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Study of Virulence and Antibiotic Resistance of the Most Common Bacterial Species Causing Aerobic Vaginitis

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1Rasha G. Mostafa, 2Reem Μ. Elkholy, 3Amany T. Elfakhrany, 4Safa H. Elkhalsh,
1Amira H. Elkhyat
1Department of Medical Microbiology and Immunology, Faculty of Medicine, Menoufia University, Egypt
2Department of Clinical Pathology, Faculty of Medicine, Menoufia University, Egypt
3Department of Clinical Pharmacology, Faculty of Medicine, Menoufia University, Egypt
4Department of Family Medicine, Faculty of Medicine, Menoufia University, Egypt

ABSTRACT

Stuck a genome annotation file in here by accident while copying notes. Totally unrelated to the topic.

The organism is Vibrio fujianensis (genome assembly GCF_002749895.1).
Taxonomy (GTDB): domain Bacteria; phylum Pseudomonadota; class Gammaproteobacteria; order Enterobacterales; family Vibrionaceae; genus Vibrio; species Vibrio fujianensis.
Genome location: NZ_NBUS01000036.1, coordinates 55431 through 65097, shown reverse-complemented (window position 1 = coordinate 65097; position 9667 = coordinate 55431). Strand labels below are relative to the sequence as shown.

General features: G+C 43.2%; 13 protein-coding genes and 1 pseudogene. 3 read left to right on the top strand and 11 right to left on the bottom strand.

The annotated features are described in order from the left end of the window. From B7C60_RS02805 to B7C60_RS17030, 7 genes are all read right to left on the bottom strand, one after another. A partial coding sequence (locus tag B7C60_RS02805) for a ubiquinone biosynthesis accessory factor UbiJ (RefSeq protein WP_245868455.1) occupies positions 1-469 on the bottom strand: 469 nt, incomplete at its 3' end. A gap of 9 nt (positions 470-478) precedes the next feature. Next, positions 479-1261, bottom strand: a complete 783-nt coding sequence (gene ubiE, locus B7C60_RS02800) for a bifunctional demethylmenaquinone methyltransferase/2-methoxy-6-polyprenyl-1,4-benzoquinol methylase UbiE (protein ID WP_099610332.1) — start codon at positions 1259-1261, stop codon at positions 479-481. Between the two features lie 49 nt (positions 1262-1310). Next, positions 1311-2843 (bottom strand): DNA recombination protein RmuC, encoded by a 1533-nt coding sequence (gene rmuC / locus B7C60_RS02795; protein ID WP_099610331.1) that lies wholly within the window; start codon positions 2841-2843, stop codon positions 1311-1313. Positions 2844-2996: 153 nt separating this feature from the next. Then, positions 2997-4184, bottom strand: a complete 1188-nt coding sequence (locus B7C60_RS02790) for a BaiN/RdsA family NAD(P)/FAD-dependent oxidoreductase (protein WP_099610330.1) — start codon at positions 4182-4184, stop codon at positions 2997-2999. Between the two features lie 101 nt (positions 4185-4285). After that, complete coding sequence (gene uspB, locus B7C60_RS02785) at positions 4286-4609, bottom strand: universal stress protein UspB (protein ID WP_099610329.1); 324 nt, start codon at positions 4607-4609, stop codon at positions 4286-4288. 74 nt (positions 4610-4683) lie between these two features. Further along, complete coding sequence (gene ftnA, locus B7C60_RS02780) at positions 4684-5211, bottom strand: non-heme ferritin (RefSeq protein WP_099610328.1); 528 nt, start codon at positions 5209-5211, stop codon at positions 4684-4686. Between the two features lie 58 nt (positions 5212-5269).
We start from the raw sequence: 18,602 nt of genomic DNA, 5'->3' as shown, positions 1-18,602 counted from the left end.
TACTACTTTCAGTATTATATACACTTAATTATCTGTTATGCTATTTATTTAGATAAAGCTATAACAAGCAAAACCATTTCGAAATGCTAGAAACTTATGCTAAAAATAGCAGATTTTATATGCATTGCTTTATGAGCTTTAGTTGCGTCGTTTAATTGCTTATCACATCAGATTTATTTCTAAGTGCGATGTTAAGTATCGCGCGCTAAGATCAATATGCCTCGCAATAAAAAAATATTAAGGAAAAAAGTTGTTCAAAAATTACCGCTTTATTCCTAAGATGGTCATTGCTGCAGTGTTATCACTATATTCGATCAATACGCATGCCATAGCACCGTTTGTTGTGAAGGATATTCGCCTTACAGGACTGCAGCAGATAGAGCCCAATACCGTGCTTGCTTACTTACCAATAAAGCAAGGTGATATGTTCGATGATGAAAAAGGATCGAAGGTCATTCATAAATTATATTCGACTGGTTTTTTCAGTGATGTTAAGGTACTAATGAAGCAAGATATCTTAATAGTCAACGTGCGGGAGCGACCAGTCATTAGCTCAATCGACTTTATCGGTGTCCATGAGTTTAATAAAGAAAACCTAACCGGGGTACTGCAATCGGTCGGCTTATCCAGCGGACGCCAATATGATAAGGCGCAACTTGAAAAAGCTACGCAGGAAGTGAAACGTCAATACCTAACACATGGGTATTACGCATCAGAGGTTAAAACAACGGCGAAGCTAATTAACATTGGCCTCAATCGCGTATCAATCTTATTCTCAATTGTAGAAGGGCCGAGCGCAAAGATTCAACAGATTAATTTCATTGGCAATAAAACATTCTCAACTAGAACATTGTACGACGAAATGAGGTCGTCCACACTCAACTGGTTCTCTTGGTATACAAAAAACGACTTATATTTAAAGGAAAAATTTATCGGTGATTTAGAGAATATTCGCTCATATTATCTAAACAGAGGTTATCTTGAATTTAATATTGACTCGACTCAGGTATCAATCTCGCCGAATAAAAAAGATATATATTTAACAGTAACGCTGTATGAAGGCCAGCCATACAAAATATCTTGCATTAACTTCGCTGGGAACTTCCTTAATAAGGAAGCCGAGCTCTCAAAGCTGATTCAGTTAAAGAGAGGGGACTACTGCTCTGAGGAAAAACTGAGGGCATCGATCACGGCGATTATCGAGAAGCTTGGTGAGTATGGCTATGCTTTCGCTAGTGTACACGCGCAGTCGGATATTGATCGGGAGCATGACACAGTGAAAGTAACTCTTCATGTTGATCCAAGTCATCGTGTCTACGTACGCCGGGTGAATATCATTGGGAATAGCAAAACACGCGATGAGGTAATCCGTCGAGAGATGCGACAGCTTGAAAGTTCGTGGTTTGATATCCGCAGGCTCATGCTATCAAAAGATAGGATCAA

Background: Vaginitis is one of the most common causes of women's visits to a family physician and gynecologist. If untreated it may lead to serious complications. Objectives: To detect the prevalence of aerobic vaginitis among women of reproductive age attending at Family Medicine and Gynecology Clinics in Menoufia University Hospital, Egypt and determine the most common bacterial isolate and its virulence profile in both pregnant and non- pregnant women. Methodology: High vaginal swabs were obtained from 350 women (200 pregnant and 150 non pregnant) who visited Family Medicine and Gynecology Clinics in Menoufia University Hospital during the study period and suspected of having vaginitis. Identification of isolated micro-organisms was done by standard microbiological methods. Identification and antimicrobial susceptibility testing of the most common aerobic bacterial species isolated from vaginal samples were performed. Also, 15 fecal E. coli strains were isolated from healthy women. The prevalence of Virulence genes fim H, iucC, hly F, papC, afa, ibe A and cnf among Escherichia coli (E. coli) isolates was examined by multiplex PCR. Results: The prevalence of aerobic vaginitis was 43% in pregnant women and 26% in non-pregnant women. E. coli was the most common isolated aerobic bacterial spp. Antibiotic resistance of E. coli isolated from non-pregnant women was higher than those isolated from pregnant women with a highly statistically significant difference. Higher rate of virulence genes was detected among E.coli isolated from pregnant women when compared with those isolated from non-pregnant women with a highly statistically significant difference (P<0.001). Comparing virulence factors of total vaginal E. coli isolates (50) with fecal E. coli isolates (15), the vaginal E. coli strains harbored higher percentage of virulence genes than did fecal E. coli strains with a highly statistically significant difference (P<0.001). Conclusions: Escherichia coli from pregnant women with aerobic vaginitis is more virulent than those from non-pregnant women, thereby increasing possible maternal and neonatal complications.

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